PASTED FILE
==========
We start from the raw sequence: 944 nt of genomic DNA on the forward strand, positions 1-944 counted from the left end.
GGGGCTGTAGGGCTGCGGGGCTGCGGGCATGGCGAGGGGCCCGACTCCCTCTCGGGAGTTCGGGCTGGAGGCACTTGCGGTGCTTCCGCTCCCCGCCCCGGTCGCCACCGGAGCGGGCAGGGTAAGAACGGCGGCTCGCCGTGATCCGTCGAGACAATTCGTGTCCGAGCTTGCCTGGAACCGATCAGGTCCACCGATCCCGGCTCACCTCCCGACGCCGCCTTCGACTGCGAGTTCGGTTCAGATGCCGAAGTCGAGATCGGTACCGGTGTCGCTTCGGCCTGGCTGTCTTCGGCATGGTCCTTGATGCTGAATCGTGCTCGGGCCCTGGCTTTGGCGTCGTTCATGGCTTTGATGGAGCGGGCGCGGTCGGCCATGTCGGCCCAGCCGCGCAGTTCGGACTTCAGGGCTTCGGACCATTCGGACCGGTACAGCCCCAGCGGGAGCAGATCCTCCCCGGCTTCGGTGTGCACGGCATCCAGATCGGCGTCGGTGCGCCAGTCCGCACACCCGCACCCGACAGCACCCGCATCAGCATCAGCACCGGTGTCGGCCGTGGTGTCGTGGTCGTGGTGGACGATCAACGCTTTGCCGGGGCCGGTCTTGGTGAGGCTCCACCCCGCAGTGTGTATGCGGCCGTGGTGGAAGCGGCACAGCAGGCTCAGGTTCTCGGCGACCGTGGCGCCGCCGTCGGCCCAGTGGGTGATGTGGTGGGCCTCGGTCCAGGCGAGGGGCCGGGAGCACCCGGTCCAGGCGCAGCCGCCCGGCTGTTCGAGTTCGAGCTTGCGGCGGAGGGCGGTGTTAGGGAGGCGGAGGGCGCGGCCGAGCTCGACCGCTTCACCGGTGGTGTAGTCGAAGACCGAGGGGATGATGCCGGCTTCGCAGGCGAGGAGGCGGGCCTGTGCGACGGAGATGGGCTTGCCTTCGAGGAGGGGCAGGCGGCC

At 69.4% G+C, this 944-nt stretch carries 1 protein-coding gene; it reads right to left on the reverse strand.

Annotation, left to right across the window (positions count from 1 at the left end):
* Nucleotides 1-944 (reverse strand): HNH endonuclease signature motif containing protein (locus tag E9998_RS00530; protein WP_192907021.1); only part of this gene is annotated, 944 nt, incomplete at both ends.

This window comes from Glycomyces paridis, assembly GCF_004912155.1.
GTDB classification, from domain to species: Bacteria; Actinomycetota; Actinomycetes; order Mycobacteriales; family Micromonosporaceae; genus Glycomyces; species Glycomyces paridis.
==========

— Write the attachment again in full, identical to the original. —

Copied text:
We start from the raw sequence: 944 nt of genomic DNA on the forward strand, positions 1-944 counted from the left end.
GGGGCTGTAGGGCTGCGGGGCTGCGGGCATGGCGAGGGGCCCGACTCCCTCTCGGGAGTTCGGGCTGGAGGCACTTGCGGTGCTTCCGCTCCCCGCCCCGGTCGCCACCGGAGCGGGCAGGGTAAGAACGGCGGCTCGCCGTGATCCGTCGAGACAATTCGTGTCCGAGCTTGCCTGGAACCGATCAGGTCCACCGATCCCGGCTCACCTCCCGACGCCGCCTTCGACTGCGAGTTCGGTTCAGATGCCGAAGTCGAGATCGGTACCGGTGTCGCTTCGGCCTGGCTGTCTTCGGCATGGTCCTTGATGCTGAATCGTGCTCGGGCCCTGGCTTTGGCGTCGTTCATGGCTTTGATGGAGCGGGCGCGGTCGGCCATGTCGGCCCAGCCGCGCAGTTCGGACTTCAGGGCTTCGGACCATTCGGACCGGTACAGCCCCAGCGGGAGCAGATCCTCCCCGGCTTCGGTGTGCACGGCATCCAGATCGGCGTCGGTGCGCCAGTCCGCACACCCGCACCCGACAGCACCCGCATCAGCATCAGCACCGGTGTCGGCCGTGGTGTCGTGGTCGTGGTGGACGATCAACGCTTTGCCGGGGCCGGTCTTGGTGAGGCTCCACCCCGCAGTGTGTATGCGGCCGTGGTGGAAGCGGCACAGCAGGCTCAGGTTCTCGGCGACCGTGGCGCCGCCGTCGGCCCAGTGGGTGATGTGGTGGGCCTCGGTCCAGGCGAGGGGCCGGGAGCACCCGGTCCAGGCGCAGCCGCCCGGCTGTTCGAGTTCGAGCTTGCGGCGGAGGGCGGTGTTAGGGAGGCGGAGGGCGCGGCCGAGCTCGACCGCTTCACCGGTGGTGTAGTCGAAGACCGAGGGGATGATGCCGGCTTCGCAGGCGAGGAGGCGGGCCTGTGCGACGGAGATGGGCTTGCCTTCGAGGAGGGGCAGGCGGCC

At 69.4% G+C, this 944-nt stretch carries 1 protein-coding gene; it reads right to left on the reverse strand.

Annotation, left to right across the window (positions count from 1 at the left end):
* Nucleotides 1-944 (reverse strand): HNH endonuclease signature motif containing protein (locus tag E9998_RS00530; protein WP_192907021.1); only part of this gene is annotated, 944 nt, incomplete at both ends.

This window comes from Glycomyces paridis, assembly GCF_004912155.1.
GTDB classification, from domain to species: Bacteria; Actinomycetota; Actinomycetes; order Mycobacteriales; family Micromonosporaceae; genus Glycomyces; species Glycomyces paridis.